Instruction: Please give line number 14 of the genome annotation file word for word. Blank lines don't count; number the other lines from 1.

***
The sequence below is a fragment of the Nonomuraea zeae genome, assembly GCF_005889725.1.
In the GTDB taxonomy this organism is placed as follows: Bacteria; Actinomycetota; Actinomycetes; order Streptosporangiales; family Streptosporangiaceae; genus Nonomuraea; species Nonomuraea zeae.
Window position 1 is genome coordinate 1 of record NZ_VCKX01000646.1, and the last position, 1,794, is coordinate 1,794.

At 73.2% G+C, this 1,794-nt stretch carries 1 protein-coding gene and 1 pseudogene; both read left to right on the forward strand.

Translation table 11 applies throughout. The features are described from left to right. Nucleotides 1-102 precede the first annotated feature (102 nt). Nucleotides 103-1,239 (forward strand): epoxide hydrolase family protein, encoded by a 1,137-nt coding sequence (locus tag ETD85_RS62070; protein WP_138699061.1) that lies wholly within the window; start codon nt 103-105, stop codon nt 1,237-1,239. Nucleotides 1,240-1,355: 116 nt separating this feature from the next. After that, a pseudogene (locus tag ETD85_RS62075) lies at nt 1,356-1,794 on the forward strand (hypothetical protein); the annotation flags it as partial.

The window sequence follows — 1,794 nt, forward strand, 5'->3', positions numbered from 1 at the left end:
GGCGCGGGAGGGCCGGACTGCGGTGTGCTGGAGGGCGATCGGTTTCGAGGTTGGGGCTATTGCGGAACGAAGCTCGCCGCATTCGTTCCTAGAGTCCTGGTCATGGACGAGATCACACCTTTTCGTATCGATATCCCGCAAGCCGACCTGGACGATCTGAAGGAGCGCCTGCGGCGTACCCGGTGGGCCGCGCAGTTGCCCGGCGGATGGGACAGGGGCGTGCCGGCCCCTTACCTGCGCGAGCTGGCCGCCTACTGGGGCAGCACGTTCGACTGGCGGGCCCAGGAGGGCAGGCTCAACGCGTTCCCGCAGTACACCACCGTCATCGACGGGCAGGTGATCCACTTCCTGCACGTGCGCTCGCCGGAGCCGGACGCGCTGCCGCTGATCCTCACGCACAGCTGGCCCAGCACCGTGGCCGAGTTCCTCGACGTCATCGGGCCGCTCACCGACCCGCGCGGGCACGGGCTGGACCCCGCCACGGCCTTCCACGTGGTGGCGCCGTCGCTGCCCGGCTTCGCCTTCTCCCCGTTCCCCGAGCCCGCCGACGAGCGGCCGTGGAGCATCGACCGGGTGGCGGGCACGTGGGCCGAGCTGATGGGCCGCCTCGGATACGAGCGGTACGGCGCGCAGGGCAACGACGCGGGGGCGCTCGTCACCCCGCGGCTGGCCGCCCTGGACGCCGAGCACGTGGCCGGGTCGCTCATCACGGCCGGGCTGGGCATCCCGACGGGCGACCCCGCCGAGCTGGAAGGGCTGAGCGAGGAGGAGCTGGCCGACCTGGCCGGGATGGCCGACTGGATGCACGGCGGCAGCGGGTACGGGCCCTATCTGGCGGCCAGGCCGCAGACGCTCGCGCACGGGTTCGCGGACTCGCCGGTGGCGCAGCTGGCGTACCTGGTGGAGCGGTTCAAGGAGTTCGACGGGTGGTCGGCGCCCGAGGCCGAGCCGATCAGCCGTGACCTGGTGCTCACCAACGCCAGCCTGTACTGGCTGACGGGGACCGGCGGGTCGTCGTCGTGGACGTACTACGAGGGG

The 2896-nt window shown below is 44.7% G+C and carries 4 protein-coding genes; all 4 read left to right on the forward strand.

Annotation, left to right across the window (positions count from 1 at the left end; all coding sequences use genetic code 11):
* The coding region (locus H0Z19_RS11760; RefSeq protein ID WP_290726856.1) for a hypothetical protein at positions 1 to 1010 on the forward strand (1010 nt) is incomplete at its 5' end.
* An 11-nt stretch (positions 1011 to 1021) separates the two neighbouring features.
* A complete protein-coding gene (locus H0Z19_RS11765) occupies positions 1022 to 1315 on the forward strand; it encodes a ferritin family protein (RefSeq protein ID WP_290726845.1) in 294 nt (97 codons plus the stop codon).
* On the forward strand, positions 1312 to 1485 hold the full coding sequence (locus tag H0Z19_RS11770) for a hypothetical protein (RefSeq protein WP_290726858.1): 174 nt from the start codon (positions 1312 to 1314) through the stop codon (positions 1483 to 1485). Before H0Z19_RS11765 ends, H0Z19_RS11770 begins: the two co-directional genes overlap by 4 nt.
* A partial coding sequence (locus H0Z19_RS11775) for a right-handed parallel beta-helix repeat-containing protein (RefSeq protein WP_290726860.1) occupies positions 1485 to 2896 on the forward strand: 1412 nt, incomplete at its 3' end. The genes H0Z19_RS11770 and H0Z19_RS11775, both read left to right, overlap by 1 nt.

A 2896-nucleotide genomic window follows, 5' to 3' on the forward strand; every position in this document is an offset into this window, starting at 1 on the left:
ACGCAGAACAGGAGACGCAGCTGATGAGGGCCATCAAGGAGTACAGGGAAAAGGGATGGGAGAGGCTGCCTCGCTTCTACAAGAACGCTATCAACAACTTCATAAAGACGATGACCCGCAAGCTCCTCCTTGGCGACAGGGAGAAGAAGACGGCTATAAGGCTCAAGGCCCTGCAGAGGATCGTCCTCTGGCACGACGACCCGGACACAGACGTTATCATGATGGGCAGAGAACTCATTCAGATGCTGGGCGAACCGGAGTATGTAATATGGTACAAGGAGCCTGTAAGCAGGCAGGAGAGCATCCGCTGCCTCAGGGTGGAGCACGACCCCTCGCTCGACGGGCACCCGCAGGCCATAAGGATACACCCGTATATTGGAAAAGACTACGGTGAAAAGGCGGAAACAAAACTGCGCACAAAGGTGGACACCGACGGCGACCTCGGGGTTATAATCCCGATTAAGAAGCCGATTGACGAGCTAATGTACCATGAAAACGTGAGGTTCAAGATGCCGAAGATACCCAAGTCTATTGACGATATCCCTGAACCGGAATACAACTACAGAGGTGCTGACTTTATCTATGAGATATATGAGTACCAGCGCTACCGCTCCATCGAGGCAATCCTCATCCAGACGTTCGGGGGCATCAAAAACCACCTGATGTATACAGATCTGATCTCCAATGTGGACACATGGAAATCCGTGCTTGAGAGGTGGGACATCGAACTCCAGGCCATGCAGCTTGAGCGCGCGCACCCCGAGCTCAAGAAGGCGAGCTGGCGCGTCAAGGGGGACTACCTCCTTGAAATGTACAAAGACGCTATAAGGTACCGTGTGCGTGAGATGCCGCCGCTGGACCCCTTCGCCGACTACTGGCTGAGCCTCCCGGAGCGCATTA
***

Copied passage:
* A partial coding sequence (locus H0Z19_RS11775) for a right-handed parallel beta-helix repeat-containing protein (RefSeq protein WP_290726860.1) occupies positions 1485 to 2896 on the forward strand: 1412 nt, incomplete at its 3' end. The genes H0Z19_RS11770 and H0Z19_RS11775, both read left to right, overlap by 1 nt.